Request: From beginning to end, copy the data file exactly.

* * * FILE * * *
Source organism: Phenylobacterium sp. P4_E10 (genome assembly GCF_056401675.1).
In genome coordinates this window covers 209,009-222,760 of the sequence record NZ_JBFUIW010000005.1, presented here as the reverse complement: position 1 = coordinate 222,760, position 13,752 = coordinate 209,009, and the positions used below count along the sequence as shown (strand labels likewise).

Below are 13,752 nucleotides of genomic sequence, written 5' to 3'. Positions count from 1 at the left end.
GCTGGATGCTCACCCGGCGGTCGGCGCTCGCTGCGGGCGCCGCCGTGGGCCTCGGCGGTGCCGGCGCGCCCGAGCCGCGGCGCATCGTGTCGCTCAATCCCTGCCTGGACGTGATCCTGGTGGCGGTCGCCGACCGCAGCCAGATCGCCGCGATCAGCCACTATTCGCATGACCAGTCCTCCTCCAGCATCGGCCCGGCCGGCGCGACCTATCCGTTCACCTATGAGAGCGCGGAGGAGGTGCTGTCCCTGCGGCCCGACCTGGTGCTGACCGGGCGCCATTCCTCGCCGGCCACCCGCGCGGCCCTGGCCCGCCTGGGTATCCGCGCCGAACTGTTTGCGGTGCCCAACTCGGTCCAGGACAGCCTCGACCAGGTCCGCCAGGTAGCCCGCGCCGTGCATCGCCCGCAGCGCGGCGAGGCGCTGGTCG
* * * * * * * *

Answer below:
Source organism: Phenylobacterium sp. P4_E10 (genome assembly GCF_056401675.1).
In genome coordinates this window covers 209,009-222,760 of the sequence record NZ_JBFUIW010000005.1, presented here as the reverse complement: position 1 = coordinate 222,760, position 13,752 = coordinate 209,009, and the positions used below count along the sequence as shown (strand labels likewise).

Below are 13,752 nucleotides of genomic sequence, written 5' to 3'. Positions count from 1 at the left end.
GCTGGATGCTCACCCGGCGGTCGGCGCTCGCTGCGGGCGCCGCCGTGGGCCTCGGCGGTGCCGGCGCGCCCGAGCCGCGGCGCATCGTGTCGCTCAATCCCTGCCTGGACGTGATCCTGGTGGCGGTCGCCGACCGCAGCCAGATCGCCGCGATCAGCCACTATTCGCATGACCAGTCCTCCTCCAGCATCGGCCCGGCCGGCGCGACCTATCCGTTCACCTATGAGAGCGCGGAGGAGGTGCTGTCCCTGCGGCCCGACCTGGTGCTGACCGGGCGCCATTCCTCGCCGGCCACCCGCGCGGCCCTGGCCCGCCTGGGTATCCGCGCCGAACTGTTTGCGGTGCCCAACTCGGTCCAGGACAGCCTCGACCAGGTCCGCCAGGTAGCCCGCGCCGTGCATCGCCCGCAGCGCGGCGAGGCGCTGGTCG